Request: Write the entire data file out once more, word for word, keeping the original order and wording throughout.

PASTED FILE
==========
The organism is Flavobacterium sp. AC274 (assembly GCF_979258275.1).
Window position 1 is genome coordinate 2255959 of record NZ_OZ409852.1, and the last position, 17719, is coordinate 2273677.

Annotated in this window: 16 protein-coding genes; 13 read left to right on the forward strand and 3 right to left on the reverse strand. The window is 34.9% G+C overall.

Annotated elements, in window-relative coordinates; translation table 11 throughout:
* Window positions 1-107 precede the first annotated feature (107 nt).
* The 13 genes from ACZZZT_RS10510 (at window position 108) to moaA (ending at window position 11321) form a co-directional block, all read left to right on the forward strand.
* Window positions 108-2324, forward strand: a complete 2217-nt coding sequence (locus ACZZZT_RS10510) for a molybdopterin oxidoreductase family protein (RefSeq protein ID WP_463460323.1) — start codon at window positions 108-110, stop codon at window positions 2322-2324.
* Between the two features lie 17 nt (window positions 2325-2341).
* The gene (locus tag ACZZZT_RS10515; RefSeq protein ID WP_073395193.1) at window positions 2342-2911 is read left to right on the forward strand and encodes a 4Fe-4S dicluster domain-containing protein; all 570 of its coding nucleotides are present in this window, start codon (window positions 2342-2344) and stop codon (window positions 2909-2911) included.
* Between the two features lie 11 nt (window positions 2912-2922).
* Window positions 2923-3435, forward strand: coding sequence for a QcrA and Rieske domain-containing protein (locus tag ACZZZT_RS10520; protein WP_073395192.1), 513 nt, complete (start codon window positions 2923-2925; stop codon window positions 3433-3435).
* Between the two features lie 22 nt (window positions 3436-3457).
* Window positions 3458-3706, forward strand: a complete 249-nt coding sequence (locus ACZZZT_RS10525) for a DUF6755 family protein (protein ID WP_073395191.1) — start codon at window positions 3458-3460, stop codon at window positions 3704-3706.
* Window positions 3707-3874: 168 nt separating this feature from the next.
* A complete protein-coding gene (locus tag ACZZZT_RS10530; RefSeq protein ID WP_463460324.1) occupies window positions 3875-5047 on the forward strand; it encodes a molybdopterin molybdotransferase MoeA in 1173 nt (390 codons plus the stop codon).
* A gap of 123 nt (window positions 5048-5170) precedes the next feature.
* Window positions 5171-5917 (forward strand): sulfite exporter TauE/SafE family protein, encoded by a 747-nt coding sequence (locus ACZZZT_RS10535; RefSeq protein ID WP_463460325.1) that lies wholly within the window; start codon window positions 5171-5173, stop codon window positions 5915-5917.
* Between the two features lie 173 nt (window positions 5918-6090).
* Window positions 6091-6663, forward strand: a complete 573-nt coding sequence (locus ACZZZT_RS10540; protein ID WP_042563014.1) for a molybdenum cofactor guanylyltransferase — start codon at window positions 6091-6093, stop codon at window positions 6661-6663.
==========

The organism is Flavobacterium sp. AC274 (assembly GCF_979258275.1).
Window position 1 is genome coordinate 2255959 of record NZ_OZ409852.1, and the last position, 17719, is coordinate 2273677.

Annotated in this window: 16 protein-coding genes; 13 read left to right on the forward strand and 3 right to left on the reverse strand. The window is 34.9% G+C overall.

Annotated elements, in window-relative coordinates; translation table 11 throughout:
* Window positions 1-107 precede the first annotated feature (107 nt).
* The 13 genes from ACZZZT_RS10510 (at window position 108) to moaA (ending at window position 11321) form a co-directional block, all read left to right on the forward strand.
* Window positions 108-2324, forward strand: a complete 2217-nt coding sequence (locus ACZZZT_RS10510) for a molybdopterin oxidoreductase family protein (RefSeq protein ID WP_463460323.1) — start codon at window positions 108-110, stop codon at window positions 2322-2324.
* Between the two features lie 17 nt (window positions 2325-2341).
* The gene (locus tag ACZZZT_RS10515; RefSeq protein ID WP_073395193.1) at window positions 2342-2911 is read left to right on the forward strand and encodes a 4Fe-4S dicluster domain-containing protein; all 570 of its coding nucleotides are present in this window, start codon (window positions 2342-2344) and stop codon (window positions 2909-2911) included.
* Between the two features lie 11 nt (window positions 2912-2922).
* Window positions 2923-3435, forward strand: coding sequence for a QcrA and Rieske domain-containing protein (locus tag ACZZZT_RS10520; protein WP_073395192.1), 513 nt, complete (start codon window positions 2923-2925; stop codon window positions 3433-3435).
* Between the two features lie 22 nt (window positions 3436-3457).
* Window positions 3458-3706, forward strand: a complete 249-nt coding sequence (locus ACZZZT_RS10525) for a DUF6755 family protein (protein ID WP_073395191.1) — start codon at window positions 3458-3460, stop codon at window positions 3704-3706.
* Window positions 3707-3874: 168 nt separating this feature from the next.
* A complete protein-coding gene (locus tag ACZZZT_RS10530; RefSeq protein ID WP_463460324.1) occupies window positions 3875-5047 on the forward strand; it encodes a molybdopterin molybdotransferase MoeA in 1173 nt (390 codons plus the stop codon).
* A gap of 123 nt (window positions 5048-5170) precedes the next feature.
* Window positions 5171-5917 (forward strand): sulfite exporter TauE/SafE family protein, encoded by a 747-nt coding sequence (locus ACZZZT_RS10535; RefSeq protein ID WP_463460325.1) that lies wholly within the window; start codon window positions 5171-5173, stop codon window positions 5915-5917.
* Between the two features lie 173 nt (window positions 5918-6090).
* Window positions 6091-6663, forward strand: a complete 573-nt coding sequence (locus ACZZZT_RS10540; protein ID WP_042563014.1) for a molybdenum cofactor guanylyltransferase — start codon at window positions 6091-6093, stop codon at window positions 6661-6663.